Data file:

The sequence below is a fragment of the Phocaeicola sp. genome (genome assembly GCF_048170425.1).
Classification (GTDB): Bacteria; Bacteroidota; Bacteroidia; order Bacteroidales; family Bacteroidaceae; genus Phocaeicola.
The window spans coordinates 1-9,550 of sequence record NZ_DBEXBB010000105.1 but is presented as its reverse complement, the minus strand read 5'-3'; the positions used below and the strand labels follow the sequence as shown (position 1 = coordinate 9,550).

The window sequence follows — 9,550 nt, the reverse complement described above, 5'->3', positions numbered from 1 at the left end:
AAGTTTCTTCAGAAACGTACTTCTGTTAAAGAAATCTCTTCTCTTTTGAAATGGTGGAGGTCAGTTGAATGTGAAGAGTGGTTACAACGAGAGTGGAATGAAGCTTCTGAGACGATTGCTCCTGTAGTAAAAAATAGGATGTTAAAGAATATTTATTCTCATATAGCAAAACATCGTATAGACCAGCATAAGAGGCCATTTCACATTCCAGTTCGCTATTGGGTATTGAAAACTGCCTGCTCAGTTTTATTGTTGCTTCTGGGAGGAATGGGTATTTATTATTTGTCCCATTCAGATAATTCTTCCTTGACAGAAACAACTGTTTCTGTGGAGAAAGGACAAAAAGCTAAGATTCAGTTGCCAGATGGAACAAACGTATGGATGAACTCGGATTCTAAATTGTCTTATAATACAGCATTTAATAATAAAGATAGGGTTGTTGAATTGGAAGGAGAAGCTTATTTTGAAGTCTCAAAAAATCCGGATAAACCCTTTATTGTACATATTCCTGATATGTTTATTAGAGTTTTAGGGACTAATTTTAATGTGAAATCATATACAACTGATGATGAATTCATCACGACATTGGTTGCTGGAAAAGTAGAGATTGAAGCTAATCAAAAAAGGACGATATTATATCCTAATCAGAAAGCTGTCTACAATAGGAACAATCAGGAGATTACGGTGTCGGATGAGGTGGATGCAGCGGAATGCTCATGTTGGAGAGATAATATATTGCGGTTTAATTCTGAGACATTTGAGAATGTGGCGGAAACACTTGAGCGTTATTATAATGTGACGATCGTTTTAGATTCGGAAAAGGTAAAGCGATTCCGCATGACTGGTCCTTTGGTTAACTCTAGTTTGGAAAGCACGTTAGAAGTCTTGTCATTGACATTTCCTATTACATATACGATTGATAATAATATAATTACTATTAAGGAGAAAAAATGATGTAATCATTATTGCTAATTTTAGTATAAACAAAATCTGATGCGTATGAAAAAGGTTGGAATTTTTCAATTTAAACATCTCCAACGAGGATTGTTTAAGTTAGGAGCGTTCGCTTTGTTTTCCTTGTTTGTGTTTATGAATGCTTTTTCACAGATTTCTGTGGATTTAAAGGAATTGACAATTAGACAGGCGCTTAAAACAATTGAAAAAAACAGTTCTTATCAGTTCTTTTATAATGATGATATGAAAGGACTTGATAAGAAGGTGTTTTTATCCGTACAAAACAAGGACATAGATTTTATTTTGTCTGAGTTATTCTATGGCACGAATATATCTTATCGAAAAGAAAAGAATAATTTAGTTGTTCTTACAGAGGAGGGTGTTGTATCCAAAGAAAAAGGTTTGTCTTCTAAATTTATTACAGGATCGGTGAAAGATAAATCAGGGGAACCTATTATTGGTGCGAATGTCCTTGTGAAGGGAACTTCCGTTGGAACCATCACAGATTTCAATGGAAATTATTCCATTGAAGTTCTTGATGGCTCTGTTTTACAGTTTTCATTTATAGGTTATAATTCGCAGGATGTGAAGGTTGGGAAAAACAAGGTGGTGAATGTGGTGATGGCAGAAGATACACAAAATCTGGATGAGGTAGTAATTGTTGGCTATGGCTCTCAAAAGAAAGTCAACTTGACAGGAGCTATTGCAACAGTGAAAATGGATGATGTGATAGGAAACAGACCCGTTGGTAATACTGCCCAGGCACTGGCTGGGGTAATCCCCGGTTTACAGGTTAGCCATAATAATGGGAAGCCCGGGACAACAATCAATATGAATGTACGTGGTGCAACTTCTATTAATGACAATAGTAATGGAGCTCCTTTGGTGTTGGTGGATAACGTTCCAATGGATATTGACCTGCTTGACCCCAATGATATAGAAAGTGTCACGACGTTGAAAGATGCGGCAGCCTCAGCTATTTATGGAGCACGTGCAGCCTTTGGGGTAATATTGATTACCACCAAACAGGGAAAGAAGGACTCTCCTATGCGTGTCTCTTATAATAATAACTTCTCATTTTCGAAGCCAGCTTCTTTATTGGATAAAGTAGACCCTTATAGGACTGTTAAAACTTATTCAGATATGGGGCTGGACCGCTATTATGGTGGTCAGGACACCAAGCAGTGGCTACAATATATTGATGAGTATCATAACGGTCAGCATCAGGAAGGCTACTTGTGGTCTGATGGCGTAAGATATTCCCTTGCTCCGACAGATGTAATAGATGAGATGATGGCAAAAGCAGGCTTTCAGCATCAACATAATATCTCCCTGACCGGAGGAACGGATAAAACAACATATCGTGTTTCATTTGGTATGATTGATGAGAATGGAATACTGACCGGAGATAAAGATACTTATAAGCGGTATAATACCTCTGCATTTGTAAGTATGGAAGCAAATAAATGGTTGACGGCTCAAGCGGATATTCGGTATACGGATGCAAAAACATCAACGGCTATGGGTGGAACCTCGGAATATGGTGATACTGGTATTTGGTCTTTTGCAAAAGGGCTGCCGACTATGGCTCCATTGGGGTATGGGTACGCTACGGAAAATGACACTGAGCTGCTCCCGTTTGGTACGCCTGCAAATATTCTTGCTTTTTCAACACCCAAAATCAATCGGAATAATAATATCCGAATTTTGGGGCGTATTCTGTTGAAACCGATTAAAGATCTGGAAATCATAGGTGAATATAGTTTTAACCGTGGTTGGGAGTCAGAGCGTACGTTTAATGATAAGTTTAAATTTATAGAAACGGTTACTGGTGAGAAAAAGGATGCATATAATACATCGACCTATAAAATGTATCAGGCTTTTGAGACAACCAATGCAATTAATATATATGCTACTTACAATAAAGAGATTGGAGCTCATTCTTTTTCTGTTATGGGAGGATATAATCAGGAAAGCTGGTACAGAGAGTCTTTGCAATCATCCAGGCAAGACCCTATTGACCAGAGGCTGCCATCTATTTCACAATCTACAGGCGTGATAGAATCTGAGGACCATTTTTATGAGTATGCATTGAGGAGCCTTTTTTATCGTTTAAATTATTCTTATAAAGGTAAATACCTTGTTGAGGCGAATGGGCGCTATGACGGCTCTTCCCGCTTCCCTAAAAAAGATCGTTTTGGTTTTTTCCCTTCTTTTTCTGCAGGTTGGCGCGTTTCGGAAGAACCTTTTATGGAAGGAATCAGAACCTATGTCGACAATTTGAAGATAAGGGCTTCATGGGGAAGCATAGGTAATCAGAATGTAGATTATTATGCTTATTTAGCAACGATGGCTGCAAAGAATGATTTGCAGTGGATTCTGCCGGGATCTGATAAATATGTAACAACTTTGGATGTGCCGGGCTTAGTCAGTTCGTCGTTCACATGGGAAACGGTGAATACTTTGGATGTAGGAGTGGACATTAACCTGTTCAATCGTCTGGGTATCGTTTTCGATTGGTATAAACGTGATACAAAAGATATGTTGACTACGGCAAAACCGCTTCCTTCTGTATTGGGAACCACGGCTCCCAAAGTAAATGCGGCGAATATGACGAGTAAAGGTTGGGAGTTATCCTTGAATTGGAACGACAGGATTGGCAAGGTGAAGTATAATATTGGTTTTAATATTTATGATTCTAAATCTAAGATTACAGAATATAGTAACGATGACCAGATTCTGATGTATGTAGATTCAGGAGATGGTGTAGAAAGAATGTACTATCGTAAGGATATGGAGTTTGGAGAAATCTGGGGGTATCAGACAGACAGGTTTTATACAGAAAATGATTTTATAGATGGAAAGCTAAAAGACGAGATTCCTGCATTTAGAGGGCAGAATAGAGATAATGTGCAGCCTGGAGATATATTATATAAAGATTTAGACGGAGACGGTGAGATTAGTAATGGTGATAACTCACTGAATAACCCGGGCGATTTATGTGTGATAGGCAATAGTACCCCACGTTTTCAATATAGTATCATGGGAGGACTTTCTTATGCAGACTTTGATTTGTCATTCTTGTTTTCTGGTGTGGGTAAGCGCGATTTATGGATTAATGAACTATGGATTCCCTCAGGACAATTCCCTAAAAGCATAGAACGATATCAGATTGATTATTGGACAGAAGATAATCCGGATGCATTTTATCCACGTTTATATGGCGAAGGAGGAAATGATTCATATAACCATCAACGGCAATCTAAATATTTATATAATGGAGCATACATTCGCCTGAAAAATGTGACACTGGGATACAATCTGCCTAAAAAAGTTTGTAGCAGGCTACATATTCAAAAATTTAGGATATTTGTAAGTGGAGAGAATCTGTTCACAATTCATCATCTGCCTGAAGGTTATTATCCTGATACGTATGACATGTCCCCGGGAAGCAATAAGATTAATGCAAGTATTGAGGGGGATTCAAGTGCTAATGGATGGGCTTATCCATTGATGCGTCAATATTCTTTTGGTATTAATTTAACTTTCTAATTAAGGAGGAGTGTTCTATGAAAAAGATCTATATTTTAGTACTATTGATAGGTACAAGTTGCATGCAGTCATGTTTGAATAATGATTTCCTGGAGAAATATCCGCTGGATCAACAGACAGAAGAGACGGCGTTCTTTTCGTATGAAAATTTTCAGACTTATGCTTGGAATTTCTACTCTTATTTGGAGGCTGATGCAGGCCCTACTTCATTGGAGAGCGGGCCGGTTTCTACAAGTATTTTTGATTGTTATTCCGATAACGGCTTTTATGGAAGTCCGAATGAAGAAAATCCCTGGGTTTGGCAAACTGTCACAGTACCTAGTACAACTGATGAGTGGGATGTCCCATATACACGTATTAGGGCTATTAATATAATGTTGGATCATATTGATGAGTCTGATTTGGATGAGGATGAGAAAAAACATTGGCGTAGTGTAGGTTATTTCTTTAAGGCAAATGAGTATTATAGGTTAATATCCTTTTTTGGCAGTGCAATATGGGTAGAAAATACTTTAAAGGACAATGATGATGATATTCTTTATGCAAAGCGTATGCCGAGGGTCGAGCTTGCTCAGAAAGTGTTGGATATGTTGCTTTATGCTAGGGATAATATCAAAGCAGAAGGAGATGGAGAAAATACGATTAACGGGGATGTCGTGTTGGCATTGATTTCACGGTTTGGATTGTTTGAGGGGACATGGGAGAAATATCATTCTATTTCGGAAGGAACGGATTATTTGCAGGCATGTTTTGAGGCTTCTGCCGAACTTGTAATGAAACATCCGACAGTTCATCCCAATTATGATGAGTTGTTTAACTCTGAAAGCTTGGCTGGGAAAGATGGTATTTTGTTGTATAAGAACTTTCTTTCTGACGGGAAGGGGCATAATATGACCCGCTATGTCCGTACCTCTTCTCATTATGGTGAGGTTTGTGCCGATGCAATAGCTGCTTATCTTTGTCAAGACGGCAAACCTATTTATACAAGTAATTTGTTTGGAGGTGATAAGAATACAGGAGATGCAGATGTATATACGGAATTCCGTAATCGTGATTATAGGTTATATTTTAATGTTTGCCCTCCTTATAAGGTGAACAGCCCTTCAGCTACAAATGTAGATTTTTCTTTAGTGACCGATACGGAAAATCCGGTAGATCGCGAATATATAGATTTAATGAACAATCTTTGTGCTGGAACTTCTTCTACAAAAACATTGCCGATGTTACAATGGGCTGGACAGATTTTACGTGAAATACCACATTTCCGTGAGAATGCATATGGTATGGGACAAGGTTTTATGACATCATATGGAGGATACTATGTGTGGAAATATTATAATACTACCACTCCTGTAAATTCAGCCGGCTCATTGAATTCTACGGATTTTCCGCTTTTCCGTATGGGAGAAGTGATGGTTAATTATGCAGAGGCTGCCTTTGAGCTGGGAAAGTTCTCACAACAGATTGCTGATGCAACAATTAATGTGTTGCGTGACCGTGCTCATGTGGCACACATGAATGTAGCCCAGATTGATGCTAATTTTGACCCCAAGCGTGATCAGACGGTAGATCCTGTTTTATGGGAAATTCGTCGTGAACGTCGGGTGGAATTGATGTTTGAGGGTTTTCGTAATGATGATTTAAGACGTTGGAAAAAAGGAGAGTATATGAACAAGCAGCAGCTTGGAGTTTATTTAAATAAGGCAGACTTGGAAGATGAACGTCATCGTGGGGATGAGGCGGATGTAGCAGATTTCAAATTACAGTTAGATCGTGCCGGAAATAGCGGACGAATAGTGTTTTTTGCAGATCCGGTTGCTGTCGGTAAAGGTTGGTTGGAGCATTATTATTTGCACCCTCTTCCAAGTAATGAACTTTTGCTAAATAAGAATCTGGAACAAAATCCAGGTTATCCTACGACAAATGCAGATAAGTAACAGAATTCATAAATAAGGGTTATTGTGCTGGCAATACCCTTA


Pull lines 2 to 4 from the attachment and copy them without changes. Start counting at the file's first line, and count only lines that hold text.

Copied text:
Classification (GTDB): Bacteria; Bacteroidota; Bacteroidia; order Bacteroidales; family Bacteroidaceae; genus Phocaeicola.
The window spans coordinates 1-9,550 of sequence record NZ_DBEXBB010000105.1 but is presented as its reverse complement, the minus strand read 5'-3'; the positions used below and the strand labels follow the sequence as shown (position 1 = coordinate 9,550).

The window sequence follows — 9,550 nt, the reverse complement described above, 5'->3', positions numbered from 1 at the left end: